Nick Marsh’s Past Tense is almost two books in one. The first half of Past Tense is science fiction/horror, and it’s pretty much of a sequel to Marsh’s first book, Soul Purpose (reviewed here). The main purpose of chapters 1 through 44 (or I through XLIV) is to provide a reason for the rest: the marvelous time travel feast that gives Past Tense its name.
The present day bits about the vet Alan Reece and his friends George and Kate, who saved the world from a Lovecraftian-Cthulhu-monster type takeover in the previous book, serve as introduction. The world is going to hell in a handcart again. Alan is not just seeing monsters, he also keeps slipping sideways into a world where Cthulhu seems to be running the place. And this is NOT GOOD.
He’s also being stalked by a couple of guys in ill-fitting suits and rather poor hygiene. When they finally catch up with him, their explanation floors him. They are like him, except from other “Soul Plains”. They are Conduits, with a capital “C”, and so is Alan.
And they are on Earth to help Alan save it, again. Because that last time Alan saved the Earth, he caught the attention of something nasty, and it wants to spoil things at the Soul Plain level, where only Conduits can fix things. Earth wasn’t even supposed to have a Conduit yet, so Alan is special.
About the poor hygiene thing. The other Conduits are just borrowing the bodies of people from Earth. They don’t quite know how to operate the equipment, so to speak. They get the language and general movement, well mostly, but the nuances of hair combing and tooth brushing are pretty much beyond them.
But they can show Alan how bad the problem is. The creature has no physical existence, except what he borrows. But on the Soul Plain level, he consumes Conduits, kills them, and steals their power. And he wants Alan. But he also want the entire Soul Power of the Earth.
The 21st century didn’t work for him. He was drawn to it because that’s where Alan was, but the 21st century doesn’t believe in much anymore, not on a superstitious level. This being needs to be worshipped to manifest. People need to believe in him. So he’s gone back into Earth’s past.
And that’s where the second “book” comes in. The creature has manifested in Britain, during the late period of the Roman occupation, in a fort on Hadrian’s Wall. In order to stop him, Alan has to go back to that same period to stop him from changing whatever piece in history he changed to trigger the wrong turn in history.
Alan has to occupy someone else’s body, just as the other Conduits do. Alan’s spirit, or soul, or Conduitness, or whatever, travels back and occupies the body of a medicus, a surgeon, on the Roman frontier in Britain at around 177 A.D. This glimpse into the life in Roman Britain is absolutely fascinating.
Even better, although worse for her, one of the creature’s minions mistakenly believes that Kate is the Conduit and sends her back to the same place and time. Kate occupies the body of a slave girl.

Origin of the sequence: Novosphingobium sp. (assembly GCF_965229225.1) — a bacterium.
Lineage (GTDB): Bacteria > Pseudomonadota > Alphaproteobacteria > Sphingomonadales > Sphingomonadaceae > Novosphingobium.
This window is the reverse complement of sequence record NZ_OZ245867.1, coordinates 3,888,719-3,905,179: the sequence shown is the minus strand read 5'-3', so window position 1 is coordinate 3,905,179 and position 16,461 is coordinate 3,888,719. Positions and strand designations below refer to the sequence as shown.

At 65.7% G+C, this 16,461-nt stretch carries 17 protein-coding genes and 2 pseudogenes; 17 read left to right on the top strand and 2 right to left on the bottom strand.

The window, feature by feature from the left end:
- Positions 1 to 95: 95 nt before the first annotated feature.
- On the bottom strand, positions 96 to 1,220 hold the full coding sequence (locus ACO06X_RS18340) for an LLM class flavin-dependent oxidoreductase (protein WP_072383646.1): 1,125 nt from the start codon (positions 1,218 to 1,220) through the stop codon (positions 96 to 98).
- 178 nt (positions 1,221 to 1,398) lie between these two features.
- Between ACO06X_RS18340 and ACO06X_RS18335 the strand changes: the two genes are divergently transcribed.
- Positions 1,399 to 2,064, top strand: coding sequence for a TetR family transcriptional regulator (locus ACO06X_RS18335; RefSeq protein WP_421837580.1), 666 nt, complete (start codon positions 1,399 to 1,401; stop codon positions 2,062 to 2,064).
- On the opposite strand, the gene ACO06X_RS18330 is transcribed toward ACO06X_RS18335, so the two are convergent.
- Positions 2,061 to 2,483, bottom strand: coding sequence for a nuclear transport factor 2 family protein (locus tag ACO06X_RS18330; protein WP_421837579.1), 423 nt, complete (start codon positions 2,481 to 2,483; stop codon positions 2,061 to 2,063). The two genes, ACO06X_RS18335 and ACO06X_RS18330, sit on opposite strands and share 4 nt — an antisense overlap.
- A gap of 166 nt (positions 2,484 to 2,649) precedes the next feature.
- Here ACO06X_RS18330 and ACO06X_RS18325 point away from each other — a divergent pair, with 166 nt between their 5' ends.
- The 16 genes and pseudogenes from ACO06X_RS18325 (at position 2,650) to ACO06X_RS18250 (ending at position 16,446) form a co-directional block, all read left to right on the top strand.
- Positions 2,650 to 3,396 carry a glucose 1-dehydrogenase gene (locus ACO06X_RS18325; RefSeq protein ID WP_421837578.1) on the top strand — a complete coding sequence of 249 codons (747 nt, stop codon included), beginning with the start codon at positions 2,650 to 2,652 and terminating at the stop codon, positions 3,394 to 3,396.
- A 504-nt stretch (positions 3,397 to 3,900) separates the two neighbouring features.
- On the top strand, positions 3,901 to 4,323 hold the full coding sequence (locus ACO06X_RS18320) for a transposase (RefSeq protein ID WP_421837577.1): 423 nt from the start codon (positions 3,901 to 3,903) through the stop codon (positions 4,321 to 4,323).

Between Alan and Kate, they are able to observe Roman life from top to bottom.
Their mission, which they must accept, is to prevent the assassination of the future emperor Commodus. Bastard that Commodus was, his place in history was necessary in order for the Roman Empire to fall at the appropriate time.
The only way they may be able to accomplish this seemingly impossible task is to convince a loyal and rational Roman Centurion that his commander is already dead and that his best friend is a time traveler. Can they do the impossible in time?
Escape Rating B+: I am of two minds. The set up with the part in the 21st century at the beginning, was necessary, but I wanted more of the part in the past. I adored the story once it moved to Roman Britain. Alan’s perspective on life in the fort really shone. It was so ironic that he found his place in life nearly 2,000 years before his birth. And he knew it couldn’t last.
And Kate, trying so hard to hold up at the absolute bottom of society’s ladder, reminding Alan that his current privilege rested on the backs of people like her, on slavery.
The historic bits reminded me a lot of Judith Tarr and Harry Turtledove’s excellent Household Gods. This was a marvelous book about a woman whose spirit travels back to live on the Danube frontier of the Roman Empire at the same time period as Past Tense.
There’s a slight hint of the Star Trek Original Series episode City on the Edge of Forever in Kate’s relationship with Lucius the centurion. She wants to save him, to the point where she writes herself a message the second they get back to the 21st century, which she already knows she will find and read at the beginning of this adventure, but he will still attack first and die. And it’s necessary to save the future. And she grieves.
For more of my thoughts on Past Tense, take a look at Book Lovers Inc.